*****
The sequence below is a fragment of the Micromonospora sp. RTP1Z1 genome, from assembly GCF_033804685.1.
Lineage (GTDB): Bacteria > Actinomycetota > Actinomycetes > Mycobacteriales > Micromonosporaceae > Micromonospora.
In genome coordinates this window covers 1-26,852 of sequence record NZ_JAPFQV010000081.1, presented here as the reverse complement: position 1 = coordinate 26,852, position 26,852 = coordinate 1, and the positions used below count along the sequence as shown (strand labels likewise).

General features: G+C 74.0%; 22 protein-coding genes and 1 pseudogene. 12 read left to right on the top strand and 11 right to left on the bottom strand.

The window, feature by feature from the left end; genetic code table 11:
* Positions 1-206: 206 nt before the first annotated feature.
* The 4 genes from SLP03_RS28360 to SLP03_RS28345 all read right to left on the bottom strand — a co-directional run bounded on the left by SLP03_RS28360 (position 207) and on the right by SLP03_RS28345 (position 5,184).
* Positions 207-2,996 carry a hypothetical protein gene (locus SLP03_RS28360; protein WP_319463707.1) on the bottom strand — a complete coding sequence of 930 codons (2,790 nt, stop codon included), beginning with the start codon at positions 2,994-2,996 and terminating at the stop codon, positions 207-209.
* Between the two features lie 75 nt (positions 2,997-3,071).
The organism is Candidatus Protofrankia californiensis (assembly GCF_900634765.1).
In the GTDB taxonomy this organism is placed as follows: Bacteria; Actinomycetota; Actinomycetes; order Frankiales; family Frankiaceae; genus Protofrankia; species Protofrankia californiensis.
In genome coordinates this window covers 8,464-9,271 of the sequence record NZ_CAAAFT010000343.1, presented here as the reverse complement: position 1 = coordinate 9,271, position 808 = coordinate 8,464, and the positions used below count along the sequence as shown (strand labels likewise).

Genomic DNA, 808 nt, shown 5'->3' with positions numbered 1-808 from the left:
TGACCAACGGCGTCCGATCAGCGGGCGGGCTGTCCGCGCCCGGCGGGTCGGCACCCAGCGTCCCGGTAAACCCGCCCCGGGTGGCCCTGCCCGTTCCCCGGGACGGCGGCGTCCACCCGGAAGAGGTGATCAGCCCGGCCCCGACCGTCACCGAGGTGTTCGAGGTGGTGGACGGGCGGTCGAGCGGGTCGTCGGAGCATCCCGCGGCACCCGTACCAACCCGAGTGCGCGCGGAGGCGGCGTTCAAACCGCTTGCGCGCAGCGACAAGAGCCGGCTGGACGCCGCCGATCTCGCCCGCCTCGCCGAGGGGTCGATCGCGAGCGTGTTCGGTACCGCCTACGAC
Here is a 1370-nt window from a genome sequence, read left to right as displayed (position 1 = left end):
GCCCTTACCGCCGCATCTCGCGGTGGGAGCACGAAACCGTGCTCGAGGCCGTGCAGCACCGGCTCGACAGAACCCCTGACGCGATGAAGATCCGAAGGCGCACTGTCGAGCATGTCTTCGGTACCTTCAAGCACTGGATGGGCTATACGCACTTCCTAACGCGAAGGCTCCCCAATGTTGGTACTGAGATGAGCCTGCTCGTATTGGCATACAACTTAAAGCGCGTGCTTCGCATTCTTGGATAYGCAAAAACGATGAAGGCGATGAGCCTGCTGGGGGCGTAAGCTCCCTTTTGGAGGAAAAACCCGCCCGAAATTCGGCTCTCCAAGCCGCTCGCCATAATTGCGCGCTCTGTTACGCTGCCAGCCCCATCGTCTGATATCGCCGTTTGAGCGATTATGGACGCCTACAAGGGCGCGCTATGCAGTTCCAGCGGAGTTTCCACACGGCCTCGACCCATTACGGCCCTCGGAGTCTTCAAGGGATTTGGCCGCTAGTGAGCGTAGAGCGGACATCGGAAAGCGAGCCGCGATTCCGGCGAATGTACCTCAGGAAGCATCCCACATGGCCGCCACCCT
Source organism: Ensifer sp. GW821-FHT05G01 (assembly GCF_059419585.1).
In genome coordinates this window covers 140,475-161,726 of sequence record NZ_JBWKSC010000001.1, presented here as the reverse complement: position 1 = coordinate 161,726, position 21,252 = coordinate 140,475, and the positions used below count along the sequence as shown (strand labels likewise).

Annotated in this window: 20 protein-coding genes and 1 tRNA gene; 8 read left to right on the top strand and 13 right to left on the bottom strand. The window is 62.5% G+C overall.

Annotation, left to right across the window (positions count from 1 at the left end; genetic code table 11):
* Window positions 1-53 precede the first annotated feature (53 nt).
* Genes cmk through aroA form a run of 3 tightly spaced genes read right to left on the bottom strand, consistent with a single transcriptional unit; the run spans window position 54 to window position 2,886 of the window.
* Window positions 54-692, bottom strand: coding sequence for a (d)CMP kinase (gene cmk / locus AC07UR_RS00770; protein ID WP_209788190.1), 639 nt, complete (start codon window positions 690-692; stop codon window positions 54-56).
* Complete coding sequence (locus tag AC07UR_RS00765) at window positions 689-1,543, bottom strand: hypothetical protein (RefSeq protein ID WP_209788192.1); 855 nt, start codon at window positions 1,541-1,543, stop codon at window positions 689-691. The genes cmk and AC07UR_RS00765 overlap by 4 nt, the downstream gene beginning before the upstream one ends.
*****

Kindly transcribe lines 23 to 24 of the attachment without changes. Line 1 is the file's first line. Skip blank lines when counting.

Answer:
* Window positions 54-692, bottom strand: coding sequence for a (d)CMP kinase (gene cmk / locus AC07UR_RS00770; protein ID WP_209788190.1), 639 nt, complete (start codon window positions 690-692; stop codon window positions 54-56).
* Complete coding sequence (locus tag AC07UR_RS00765) at window positions 689-1,543, bottom strand: hypothetical protein (RefSeq protein ID WP_209788192.1); 855 nt, start codon at window positions 1,541-1,543, stop codon at window positions 689-691. The genes cmk and AC07UR_RS00765 overlap by 4 nt, the downstream gene beginning before the upstream one ends.